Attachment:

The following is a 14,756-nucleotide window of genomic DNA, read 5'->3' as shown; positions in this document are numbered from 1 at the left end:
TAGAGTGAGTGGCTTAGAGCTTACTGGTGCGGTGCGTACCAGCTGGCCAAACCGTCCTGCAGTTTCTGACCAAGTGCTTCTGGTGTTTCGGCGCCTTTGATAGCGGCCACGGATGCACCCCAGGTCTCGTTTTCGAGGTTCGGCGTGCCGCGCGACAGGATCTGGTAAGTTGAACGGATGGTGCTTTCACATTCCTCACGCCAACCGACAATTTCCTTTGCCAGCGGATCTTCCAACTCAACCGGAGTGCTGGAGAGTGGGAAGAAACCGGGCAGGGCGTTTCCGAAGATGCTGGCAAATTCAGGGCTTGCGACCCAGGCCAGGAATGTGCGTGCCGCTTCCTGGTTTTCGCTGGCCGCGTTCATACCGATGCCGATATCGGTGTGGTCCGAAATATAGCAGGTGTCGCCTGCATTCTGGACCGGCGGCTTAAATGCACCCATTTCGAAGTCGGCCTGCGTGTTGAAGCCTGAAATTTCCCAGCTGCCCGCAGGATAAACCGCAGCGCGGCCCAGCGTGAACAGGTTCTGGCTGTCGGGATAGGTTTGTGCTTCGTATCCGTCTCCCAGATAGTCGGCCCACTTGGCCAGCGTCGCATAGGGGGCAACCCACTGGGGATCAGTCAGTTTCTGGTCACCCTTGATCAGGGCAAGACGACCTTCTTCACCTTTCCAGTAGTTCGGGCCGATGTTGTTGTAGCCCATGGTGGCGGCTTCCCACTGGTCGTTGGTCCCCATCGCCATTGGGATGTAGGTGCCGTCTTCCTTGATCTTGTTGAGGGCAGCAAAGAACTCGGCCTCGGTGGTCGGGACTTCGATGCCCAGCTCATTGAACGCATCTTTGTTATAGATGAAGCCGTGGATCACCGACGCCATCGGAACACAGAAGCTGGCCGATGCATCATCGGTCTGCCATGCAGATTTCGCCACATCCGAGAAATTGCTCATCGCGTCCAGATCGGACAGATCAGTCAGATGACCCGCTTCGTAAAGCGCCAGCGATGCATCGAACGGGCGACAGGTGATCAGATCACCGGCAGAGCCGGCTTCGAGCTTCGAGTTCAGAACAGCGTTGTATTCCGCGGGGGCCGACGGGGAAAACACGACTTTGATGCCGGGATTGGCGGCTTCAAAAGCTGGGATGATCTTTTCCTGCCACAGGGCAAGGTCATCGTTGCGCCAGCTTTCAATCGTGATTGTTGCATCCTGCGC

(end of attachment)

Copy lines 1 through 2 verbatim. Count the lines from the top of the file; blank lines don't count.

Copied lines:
The following is a 14,756-nucleotide window of genomic DNA, read 5'->3' as shown; positions in this document are numbered from 1 at the left end:
TAGAGTGAGTGGCTTAGAGCTTACTGGTGCGGTGCGTACCAGCTGGCCAAACCGTCCTGCAGTTTCTGACCAAGTGCTTCTGGTGTTTCGGCGCCTTTGATAGCGGCCACGGATGCACCCCAGGTCTCGTTTTCGAGGTTCGGCGTGCCGCGCGACAGGATCTGGTAAGTTGAACGGATGGTGCTTTCACATTCCTCACGCCAACCGACAATTTCCTTTGCCAGCGGATCTTCCAACTCAACCGGAGTGCTGGAGAGTGGGAAGAAACCGGGCAGGGCGTTTCCGAAGATGCTGGCAAATTCAGGGCTTGCGACCCAGGCCAGGAATGTGCGTGCCGCTTCCTGGTTTTCGCTGGCCGCGTTCATACCGATGCCGATATCGGTGTGGTCCGAAATATAGCAGGTGTCGCCTGCATTCTGGACCGGCGGCTTAAATGCACCCATTTCGAAGTCGGCCTGCGTGTTGAAGCCTGAAATTTCCCAGCTGCCCGCAGGATAAACCGCAGCGCGGCCCAGCGTGAACAGGTTCTGGCTGTCGGGATAGGTTTGTGCTTCGTATCCGTCTCCCAGATAGTCGGCCCACTTGGCCAGCGTCGCATAGGGGGCAACCCACTGGGGATCAGTCAGTTTCTGGTCACCCTTGATCAGGGCAAGACGACCTTCTTCACCTTTCCAGTAGTTCGGGCCGATGTTGTTGTAGCCCATGGTGGCGGCTTCCCACTGGTCGTTGGTCCCCATCGCCATTGGGATGTAGGTGCCGTCTTCCTTGATCTTGTTGAGGGCAGCAAAGAACTCGGCCTCGGTGGTCGGGACTTCGATGCCCAGCTCATTGAACGCATCTTTGTTATAGATGAAGCCGTGGATCACCGACGCCATCGGAACACAGAAGCTGGCCGATGCATCATCGGTCTGCCATGCAGATTTCGCCACATCCGAGAAATTGCTCATCGCGTCCAGATCGGACAGATCAGTCAGATGACCCGCTTCGTAAAGCGCCAGCGATGCATCGAACGGGCGACAGGTGATCAGATCACCGGCAGAGCCGGCTTCGAGCTTCGAGTTCAGAACAGCGTTGTATTCCGCGGGGGCCGACGGGGAAAACACGACTTTGATGCCGGGATTGGCGGCTTCAAAAGCTGGGATGATCTTTTCCTGCCACAGGGCAAGGTCATCGTTGCGCCAGCTTTCAATCGTGATTGTTGCATCCTGCGC